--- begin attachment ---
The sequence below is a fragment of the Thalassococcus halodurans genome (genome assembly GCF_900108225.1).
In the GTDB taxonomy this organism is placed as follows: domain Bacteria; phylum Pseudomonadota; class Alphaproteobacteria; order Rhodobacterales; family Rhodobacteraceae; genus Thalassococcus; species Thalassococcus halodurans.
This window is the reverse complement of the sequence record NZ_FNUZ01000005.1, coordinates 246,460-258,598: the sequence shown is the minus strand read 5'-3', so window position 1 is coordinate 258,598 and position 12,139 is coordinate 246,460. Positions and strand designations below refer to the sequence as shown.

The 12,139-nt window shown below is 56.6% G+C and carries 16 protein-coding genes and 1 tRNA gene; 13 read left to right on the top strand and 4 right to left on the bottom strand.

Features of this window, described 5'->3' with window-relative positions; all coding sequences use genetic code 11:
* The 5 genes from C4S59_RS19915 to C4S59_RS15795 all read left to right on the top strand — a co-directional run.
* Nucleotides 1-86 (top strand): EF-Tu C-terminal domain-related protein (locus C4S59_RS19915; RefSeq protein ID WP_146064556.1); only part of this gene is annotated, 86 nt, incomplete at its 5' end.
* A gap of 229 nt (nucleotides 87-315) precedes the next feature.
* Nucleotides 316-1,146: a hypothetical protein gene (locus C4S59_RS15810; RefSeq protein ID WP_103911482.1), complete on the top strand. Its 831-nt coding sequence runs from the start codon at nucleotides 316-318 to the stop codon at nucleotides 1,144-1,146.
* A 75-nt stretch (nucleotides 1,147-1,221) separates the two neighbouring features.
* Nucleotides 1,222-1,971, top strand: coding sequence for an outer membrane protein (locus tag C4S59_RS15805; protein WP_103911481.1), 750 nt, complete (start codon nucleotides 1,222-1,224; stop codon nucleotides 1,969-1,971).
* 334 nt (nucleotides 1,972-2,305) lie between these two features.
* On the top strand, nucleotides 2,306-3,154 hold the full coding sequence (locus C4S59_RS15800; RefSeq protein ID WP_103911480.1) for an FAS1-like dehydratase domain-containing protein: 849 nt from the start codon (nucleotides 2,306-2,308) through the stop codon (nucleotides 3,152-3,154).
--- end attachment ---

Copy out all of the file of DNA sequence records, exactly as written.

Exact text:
The sequence below is a fragment of the Thalassococcus halodurans genome (genome assembly GCF_900108225.1).
In the GTDB taxonomy this organism is placed as follows: domain Bacteria; phylum Pseudomonadota; class Alphaproteobacteria; order Rhodobacterales; family Rhodobacteraceae; genus Thalassococcus; species Thalassococcus halodurans.
This window is the reverse complement of the sequence record NZ_FNUZ01000005.1, coordinates 246,460-258,598: the sequence shown is the minus strand read 5'-3', so window position 1 is coordinate 258,598 and position 12,139 is coordinate 246,460. Positions and strand designations below refer to the sequence as shown.

The 12,139-nt window shown below is 56.6% G+C and carries 16 protein-coding genes and 1 tRNA gene; 13 read left to right on the top strand and 4 right to left on the bottom strand.

Features of this window, described 5'->3' with window-relative positions; all coding sequences use genetic code 11:
* The 5 genes from C4S59_RS19915 to C4S59_RS15795 all read left to right on the top strand — a co-directional run.
* Nucleotides 1-86 (top strand): EF-Tu C-terminal domain-related protein (locus C4S59_RS19915; RefSeq protein ID WP_146064556.1); only part of this gene is annotated, 86 nt, incomplete at its 5' end.
* A gap of 229 nt (nucleotides 87-315) precedes the next feature.
* Nucleotides 316-1,146: a hypothetical protein gene (locus C4S59_RS15810; RefSeq protein ID WP_103911482.1), complete on the top strand. Its 831-nt coding sequence runs from the start codon at nucleotides 316-318 to the stop codon at nucleotides 1,144-1,146.
* A 75-nt stretch (nucleotides 1,147-1,221) separates the two neighbouring features.
* Nucleotides 1,222-1,971, top strand: coding sequence for an outer membrane protein (locus tag C4S59_RS15805; protein WP_103911481.1), 750 nt, complete (start codon nucleotides 1,222-1,224; stop codon nucleotides 1,969-1,971).
* 334 nt (nucleotides 1,972-2,305) lie between these two features.
* On the top strand, nucleotides 2,306-3,154 hold the full coding sequence (locus C4S59_RS15800; RefSeq protein ID WP_103911480.1) for an FAS1-like dehydratase domain-containing protein: 849 nt from the start codon (nucleotides 2,306-2,308) through the stop codon (nucleotides 3,152-3,154).